The original net neutrality order envisioned a cycle where the FCC rules against bad practices and the ISPs then try to find another way to get what they want – so there would be a continuous cycle of ISPs introducing questionable behavior with the FCC deciding each time if the new practice violates the intent of the net neutrality principles. This was a really clever solution for trying to regulate an industry that changes as quickly as the ISP and web world.

The proposed legislation does away with the general conduct standard. That means that the FCC would not have the ability to judge specific ISP behavior as meeting or not meeting the net neutrality standards. This would take all of the teeth out of net neutrality rules since the FCC would have little authority to ban specific bad practices. This was summarized most succinctly by former FCC Chairman Tom Wheeler who testified in the recent Congressional hearings that if Congress established net neutrality rules it ought to allow for “a referee on the field with the ability to throw the flag for unjust and unreasonable activity.”

The bottom line is that the proposed legislation would reintroduce the basic tenets of net neutrality but would give the FCC almost no authority to enforce the rules. It’s impossible to imagine these bills being passed by a divided Congress, so we’re back to waiting on the Courts or perhaps on states trying to regulate net neutrality on their own – meaning a long-term muddled period of regulatory uncertainty.

No New Telecom Act

For years it’s been obvious that we need a new telecom act. The Telecommunications Act of 1996 was largely aimed at promoting telephone competition and is now quaintly outdated. Today, carriers that want to provide traditional voice services still have to jump through a gauntlet of regulatory requirements while ISPs providing VoIP or no voice product have almost no regulation.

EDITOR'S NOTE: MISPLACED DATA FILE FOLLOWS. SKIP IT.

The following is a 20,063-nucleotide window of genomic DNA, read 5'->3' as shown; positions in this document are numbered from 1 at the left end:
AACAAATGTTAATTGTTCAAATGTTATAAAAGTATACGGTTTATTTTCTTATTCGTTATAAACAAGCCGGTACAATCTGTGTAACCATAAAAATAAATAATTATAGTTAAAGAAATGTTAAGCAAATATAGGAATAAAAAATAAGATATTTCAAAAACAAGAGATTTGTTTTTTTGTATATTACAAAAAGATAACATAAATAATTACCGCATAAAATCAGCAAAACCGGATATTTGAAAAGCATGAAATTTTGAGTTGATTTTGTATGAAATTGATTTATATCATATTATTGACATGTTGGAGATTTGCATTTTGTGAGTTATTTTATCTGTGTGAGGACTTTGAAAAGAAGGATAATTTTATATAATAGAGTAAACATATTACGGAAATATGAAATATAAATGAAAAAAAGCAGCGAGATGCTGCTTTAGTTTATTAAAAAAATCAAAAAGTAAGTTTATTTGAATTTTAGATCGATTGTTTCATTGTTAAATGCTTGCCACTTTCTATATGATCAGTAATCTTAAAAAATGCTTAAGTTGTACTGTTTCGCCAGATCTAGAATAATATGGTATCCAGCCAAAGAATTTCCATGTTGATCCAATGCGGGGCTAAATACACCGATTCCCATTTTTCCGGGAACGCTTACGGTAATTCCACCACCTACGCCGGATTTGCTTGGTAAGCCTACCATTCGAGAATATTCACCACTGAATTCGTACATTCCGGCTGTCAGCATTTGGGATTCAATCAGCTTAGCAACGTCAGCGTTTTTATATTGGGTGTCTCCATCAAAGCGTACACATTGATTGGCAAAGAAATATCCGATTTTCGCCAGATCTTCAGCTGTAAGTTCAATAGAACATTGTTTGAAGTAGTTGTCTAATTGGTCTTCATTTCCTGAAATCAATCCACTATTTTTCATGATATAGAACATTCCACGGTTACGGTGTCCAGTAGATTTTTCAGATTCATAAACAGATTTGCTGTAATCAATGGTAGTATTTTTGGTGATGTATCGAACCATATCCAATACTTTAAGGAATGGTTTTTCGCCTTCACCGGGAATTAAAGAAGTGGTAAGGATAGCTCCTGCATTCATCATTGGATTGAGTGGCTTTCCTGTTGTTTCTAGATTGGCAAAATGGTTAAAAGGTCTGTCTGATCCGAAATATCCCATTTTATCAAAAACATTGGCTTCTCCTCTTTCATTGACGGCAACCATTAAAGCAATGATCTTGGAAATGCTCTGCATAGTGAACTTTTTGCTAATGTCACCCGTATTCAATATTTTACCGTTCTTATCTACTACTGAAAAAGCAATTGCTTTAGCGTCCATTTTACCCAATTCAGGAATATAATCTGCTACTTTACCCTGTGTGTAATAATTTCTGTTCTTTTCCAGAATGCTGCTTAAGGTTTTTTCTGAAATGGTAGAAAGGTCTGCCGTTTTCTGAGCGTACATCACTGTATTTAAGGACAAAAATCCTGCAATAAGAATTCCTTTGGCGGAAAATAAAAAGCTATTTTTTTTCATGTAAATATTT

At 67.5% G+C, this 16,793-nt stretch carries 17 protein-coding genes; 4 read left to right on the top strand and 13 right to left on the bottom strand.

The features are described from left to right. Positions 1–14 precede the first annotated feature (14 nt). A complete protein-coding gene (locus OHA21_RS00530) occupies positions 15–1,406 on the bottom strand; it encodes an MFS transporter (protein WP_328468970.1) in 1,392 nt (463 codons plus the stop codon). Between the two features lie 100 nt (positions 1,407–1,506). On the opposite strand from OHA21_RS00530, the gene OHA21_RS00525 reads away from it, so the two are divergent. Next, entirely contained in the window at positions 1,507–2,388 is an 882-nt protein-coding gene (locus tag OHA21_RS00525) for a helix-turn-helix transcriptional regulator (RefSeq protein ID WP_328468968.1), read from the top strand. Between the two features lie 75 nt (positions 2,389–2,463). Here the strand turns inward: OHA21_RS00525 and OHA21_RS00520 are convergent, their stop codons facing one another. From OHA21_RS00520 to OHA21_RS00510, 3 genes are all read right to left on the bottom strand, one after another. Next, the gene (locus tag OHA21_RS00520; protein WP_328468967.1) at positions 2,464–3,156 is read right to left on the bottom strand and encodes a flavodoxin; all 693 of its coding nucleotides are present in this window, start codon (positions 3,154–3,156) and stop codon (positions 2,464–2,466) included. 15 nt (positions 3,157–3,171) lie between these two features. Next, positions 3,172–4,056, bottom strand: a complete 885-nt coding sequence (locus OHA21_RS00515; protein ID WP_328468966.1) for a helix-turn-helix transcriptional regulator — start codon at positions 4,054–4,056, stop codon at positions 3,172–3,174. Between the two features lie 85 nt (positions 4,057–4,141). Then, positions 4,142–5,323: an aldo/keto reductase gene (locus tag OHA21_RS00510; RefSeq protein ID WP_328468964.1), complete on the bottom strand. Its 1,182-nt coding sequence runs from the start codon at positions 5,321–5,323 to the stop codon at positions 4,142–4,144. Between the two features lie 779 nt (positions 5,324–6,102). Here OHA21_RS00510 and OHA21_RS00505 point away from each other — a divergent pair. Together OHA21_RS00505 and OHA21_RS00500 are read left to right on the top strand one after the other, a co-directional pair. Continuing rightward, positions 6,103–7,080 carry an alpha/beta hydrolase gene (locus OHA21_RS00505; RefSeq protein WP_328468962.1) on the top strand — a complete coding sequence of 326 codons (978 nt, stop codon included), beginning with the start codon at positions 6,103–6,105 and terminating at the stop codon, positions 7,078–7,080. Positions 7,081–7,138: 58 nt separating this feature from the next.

The 1996 Act is dated and some of its provisions cause unneeded problems within the industry. A good example is Google Fiber’s struggle getting onto poles in various cities. Google has shunned taking the regulated path, but in doing so they have not been availed the protections of the 1996 Act that provides access to poles, conduits and ducts. Since most new fiber builders are not offering traditional voice, the distinctions between regulated and unregulated carriers is out of date. But unless Congress changes the rules established by the 1996 Act, the FCC and the courts have choice but to enforce any explicit regulations required by that Act.

It’s also easy to overlook that the 1996 Act rewrote many of the rules for the cable industry. For example, some of the rules covered by the Act still require traditional cable providers to provide several specific tiers of cable service. It’s obvious that these rules no longer make sense and are hindering traditional cable companies from offering competitive small packages and the a la carte programming that customers clearly want.

At the 2018 State of the Net conference held last week Rep. Greg Walden, the chair of the House Energy & Commerce Committee said that he did not foresee any major telecom legislation this year, but rather piecemeal tweaks of telecom law to fix obvious problems. This same sentiment has been expressed by Sen John Thune who has the same role on the Senate Committee on Commerce, Science and Transportation. These committees are where telecom legislation begins.